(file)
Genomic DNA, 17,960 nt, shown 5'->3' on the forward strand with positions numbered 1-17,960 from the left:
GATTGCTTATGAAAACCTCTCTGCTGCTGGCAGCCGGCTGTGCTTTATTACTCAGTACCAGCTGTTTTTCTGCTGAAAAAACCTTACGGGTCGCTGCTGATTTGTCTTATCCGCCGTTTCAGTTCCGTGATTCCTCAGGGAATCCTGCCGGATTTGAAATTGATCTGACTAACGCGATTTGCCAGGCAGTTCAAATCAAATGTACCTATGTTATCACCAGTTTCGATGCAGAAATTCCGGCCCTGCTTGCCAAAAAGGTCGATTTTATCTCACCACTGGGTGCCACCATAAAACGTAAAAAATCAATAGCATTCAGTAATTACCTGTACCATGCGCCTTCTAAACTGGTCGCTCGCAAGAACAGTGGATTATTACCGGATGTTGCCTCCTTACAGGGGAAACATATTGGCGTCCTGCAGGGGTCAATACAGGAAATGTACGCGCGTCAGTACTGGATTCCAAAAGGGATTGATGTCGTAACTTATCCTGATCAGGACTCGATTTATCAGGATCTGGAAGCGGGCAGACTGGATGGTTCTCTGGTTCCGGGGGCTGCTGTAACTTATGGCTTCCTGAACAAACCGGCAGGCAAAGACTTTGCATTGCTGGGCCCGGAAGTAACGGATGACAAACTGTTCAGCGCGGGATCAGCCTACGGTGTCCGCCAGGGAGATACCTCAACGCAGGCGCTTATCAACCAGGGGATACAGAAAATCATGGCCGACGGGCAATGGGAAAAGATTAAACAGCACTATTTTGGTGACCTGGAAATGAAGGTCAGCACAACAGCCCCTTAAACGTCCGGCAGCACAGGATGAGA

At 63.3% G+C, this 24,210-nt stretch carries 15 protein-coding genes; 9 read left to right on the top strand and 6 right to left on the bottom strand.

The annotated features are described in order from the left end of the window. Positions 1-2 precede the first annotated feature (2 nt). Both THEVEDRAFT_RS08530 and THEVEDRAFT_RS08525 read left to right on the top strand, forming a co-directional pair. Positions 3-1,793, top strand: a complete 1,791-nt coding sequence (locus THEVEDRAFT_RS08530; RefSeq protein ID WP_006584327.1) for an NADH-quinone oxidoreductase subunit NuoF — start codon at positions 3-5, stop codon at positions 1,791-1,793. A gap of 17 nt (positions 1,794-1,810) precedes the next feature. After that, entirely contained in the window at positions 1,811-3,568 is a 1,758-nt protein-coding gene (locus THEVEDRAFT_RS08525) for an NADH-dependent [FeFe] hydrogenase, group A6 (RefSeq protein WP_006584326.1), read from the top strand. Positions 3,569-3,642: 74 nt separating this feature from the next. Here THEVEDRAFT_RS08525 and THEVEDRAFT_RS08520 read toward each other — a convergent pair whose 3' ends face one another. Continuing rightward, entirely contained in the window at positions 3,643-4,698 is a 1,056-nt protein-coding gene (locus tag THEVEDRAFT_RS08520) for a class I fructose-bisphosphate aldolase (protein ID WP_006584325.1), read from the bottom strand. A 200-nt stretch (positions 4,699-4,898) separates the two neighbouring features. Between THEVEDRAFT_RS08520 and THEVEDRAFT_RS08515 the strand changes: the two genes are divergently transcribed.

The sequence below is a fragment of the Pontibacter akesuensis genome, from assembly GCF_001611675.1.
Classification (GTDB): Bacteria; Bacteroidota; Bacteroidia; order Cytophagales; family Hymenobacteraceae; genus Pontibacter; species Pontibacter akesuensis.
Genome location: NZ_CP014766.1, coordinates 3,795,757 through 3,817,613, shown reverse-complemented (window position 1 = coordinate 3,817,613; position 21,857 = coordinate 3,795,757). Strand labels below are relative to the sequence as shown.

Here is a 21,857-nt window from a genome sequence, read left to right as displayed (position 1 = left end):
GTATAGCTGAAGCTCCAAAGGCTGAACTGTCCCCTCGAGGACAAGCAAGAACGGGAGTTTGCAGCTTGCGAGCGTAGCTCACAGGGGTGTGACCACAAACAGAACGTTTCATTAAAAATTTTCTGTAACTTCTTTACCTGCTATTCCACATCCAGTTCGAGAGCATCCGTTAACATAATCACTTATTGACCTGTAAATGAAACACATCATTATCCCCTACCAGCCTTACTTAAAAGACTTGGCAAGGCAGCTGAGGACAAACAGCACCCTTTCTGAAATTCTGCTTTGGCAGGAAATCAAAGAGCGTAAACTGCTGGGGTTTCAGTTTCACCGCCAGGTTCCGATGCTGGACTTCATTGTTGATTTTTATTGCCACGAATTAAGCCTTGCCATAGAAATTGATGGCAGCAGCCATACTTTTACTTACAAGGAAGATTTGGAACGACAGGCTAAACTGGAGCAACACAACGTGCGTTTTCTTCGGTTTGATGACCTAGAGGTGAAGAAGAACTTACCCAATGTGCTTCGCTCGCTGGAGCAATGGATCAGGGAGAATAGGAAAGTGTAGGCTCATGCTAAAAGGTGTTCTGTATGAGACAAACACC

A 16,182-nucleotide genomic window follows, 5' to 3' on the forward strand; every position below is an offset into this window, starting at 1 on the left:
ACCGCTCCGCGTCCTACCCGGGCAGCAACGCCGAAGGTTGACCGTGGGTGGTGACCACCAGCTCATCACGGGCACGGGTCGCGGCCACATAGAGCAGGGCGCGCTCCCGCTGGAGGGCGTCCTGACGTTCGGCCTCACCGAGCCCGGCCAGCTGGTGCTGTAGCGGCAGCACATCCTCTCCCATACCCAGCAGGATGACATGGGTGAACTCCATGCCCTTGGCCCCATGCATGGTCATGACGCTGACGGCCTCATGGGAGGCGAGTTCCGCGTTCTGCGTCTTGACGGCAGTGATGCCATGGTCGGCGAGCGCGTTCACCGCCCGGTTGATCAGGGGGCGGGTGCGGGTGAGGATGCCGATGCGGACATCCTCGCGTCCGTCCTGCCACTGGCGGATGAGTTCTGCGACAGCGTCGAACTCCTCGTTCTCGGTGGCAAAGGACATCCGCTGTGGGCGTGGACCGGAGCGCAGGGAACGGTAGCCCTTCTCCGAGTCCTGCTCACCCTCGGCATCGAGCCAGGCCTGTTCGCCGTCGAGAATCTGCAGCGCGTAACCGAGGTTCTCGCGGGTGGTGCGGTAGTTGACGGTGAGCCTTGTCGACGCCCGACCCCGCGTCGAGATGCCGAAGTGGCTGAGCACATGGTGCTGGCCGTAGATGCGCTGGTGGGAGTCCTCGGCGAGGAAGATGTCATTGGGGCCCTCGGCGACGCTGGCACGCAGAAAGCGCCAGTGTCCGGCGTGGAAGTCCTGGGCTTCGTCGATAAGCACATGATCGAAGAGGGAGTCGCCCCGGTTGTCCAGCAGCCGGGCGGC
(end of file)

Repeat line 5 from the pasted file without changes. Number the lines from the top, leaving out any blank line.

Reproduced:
The sequence below is a fragment of the Pontibacter akesuensis genome, from assembly GCF_001611675.1.